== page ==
Defense Sec. Delfin Lorenzana on Sunday night released a rare video on Facebook to tell the public that he doesn't clash with President Rodrigo Duterte on China, insisting that he even echoes the chief executive's statements.
Lorenzana, a retired Army general, had talked tough against Beijing for refusing to pull out its ships from reefs that are within the Philippines exclusive economic zone. Duterte, in his most recent public address, said Manila had a debt of gratitude to Beijing for vaccines, but would not compromise sovereignty.
Also on Sunday, Chinese state media reported that its aircraft carrier, Shandong, was in the South China Sea for "sovereignty drills." Lorenzana said the Philippines would stand its ground, saying in Filipino, "We will not leave (Walang alisan)."
"President Duterte's orders to us have been very clear, firm and straightforward. Defend what is rightfully ours without going to war and maintain the peace in the seas. Yung nagsasabi na hindi kami aligned ng Presidente, let me clarify that my pronouncement echo the stand of our presidente," he said in a Facebook video.
"For our long standing and multi-faceted relationship with China, we maintain cooperation in various areas that are mutually beneficial to our peoples. We can be cordial and cooperative with our nations but not at the expense of our sovereignty and sovereign rights. I repeat: not at the expense of our sovereignty and sovereign rights," Lorenzana said.
"While we acknowledge that China's military capability is more advance than ours, this does not prevent us from defending our national interests and our dignity as a people with all that we have," he said.
China flexes muscle
China said the group of its aircraft carrier, Shandong, was recently in the South China Sea for drills aimed at asserting "sovereignty" as a standoff with the Philippines dragged.
It was a routine exercise, Gao Xiucheng, a Navy spokesperson for the People's Liberation Army, told state-run CGTN television. Gao did not specifiy the area where the training took place.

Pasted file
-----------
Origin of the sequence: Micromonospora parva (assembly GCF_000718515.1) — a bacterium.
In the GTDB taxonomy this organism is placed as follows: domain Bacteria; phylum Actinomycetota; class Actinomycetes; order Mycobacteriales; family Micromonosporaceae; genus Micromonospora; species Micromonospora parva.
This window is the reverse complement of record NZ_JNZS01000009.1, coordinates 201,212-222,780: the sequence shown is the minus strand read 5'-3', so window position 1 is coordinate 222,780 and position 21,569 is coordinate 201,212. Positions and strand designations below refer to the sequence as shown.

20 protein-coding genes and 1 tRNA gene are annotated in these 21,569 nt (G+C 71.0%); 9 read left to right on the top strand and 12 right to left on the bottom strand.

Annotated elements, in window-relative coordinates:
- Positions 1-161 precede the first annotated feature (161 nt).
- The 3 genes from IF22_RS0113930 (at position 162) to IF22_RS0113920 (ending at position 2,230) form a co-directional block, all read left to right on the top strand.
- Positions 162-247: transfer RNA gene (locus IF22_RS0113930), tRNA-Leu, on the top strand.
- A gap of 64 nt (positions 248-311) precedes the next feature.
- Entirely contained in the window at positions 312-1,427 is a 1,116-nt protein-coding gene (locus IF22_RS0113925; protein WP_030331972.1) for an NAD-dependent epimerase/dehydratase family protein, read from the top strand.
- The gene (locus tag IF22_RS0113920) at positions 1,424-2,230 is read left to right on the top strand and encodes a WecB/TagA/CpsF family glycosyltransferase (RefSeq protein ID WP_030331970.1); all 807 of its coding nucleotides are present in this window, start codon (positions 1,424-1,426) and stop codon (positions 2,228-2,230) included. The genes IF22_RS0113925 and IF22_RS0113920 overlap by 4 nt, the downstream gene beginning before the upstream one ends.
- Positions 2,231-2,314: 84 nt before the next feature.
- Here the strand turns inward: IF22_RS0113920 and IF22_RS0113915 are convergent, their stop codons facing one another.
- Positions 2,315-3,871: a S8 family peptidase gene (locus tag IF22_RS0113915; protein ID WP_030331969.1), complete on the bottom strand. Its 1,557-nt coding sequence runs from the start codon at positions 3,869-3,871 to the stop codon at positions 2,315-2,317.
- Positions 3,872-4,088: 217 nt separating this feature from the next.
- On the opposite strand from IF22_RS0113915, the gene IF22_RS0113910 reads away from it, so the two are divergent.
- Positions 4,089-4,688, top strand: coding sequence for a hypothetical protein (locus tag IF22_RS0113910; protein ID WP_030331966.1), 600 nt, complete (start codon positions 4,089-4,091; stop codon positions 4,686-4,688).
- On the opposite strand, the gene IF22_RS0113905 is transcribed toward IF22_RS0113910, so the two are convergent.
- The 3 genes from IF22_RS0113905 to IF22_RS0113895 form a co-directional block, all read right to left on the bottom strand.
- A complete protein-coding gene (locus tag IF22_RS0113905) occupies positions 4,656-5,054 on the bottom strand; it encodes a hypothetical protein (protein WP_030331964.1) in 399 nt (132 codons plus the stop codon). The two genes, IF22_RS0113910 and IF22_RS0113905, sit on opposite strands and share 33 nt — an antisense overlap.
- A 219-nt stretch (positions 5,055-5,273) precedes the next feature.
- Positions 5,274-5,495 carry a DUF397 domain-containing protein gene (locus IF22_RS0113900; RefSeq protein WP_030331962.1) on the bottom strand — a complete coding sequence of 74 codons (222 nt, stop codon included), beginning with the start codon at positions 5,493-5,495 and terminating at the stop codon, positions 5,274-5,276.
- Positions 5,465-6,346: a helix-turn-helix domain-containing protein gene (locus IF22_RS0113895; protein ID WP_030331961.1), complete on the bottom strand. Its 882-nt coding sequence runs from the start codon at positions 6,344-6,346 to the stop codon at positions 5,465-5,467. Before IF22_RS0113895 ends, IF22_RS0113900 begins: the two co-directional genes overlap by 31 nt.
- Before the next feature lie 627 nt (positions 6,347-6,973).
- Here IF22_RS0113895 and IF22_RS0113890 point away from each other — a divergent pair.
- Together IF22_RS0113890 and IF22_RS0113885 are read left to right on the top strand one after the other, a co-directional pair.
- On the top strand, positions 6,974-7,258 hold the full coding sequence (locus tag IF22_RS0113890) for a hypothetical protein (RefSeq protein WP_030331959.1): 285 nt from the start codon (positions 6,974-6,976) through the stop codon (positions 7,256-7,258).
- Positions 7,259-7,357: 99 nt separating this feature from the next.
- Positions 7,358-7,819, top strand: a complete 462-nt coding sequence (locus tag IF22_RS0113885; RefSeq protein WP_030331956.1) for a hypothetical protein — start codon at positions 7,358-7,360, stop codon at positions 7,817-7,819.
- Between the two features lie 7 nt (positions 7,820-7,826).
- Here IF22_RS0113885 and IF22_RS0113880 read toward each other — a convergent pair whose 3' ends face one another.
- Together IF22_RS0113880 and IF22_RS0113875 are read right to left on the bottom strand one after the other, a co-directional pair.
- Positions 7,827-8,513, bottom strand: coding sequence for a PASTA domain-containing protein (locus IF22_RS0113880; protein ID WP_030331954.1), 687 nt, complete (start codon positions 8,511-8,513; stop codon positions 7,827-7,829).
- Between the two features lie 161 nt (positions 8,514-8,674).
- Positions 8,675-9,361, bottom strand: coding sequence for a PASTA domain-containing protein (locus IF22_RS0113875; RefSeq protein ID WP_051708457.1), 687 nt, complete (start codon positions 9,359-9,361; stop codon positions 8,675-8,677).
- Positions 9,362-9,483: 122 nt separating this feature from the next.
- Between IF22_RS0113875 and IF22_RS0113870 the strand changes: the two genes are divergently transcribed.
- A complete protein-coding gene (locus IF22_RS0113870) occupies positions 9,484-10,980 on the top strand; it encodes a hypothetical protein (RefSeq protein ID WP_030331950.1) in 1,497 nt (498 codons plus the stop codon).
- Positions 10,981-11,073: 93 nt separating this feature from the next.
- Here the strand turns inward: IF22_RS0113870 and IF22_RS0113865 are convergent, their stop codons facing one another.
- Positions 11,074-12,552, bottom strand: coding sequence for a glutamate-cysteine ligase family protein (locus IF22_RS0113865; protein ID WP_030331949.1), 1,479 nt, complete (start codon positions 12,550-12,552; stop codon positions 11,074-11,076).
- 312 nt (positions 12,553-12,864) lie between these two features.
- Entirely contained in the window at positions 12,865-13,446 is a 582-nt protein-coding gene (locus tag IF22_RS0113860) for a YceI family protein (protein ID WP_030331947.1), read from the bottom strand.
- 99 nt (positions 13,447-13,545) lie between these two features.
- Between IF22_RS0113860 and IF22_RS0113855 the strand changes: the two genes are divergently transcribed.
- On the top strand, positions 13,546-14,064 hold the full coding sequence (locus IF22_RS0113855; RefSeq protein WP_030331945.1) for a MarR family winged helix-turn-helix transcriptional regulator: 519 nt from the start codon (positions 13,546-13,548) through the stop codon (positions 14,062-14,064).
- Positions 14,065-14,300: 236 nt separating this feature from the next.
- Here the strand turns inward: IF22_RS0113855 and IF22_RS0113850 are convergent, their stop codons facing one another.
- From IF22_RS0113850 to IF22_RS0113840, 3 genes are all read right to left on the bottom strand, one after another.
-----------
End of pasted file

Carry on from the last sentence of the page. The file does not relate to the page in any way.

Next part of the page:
“It is completely legitimate and beneficial in improving the country’s ability to uphold national sovereignty and security,” Gao was quoted in a statement.
Last week, the Philippine Coast Guard held drills in disputed waters, prompting a warning from Beijing against "complicating" the situation. Since April, Philippine and Chinese ships have been locked in a standoff over fishing grounds in the West Philippine Sea, which is engulfed by what China claims as its own, the South China Sea.
Lorenzana last week said the reefs and islands that Beijing claims, despite falling within Manila's EEZ or exclusive economic zone, belong to the Philippines.
MORE ON THE WEST PHILIPPINE SEA:
China has refused to pull out its ships from reefs inside the Philippines' EEZ despite daily diplomatic protests and summons on its ambassador to Manila.
China is claiming almost the entire South China Sea, overlapping with claims by the Philippines, Vietnam, Brunei, Taiwan and Malaysia. Some $3.4 million worth of trade passes through the disputed waters annually and Washington has expressed concern over Beijing's actions in the region.
The Chinese government also refuses to recognize a UN court's ruling that favored the Philippines and invalidated its vast claims.
While the Philippines has filed numerous diplomatic protests over China's actions that endangered the lives of Filipino fishermen, Beijing has built artificial islands over the disputed reefs.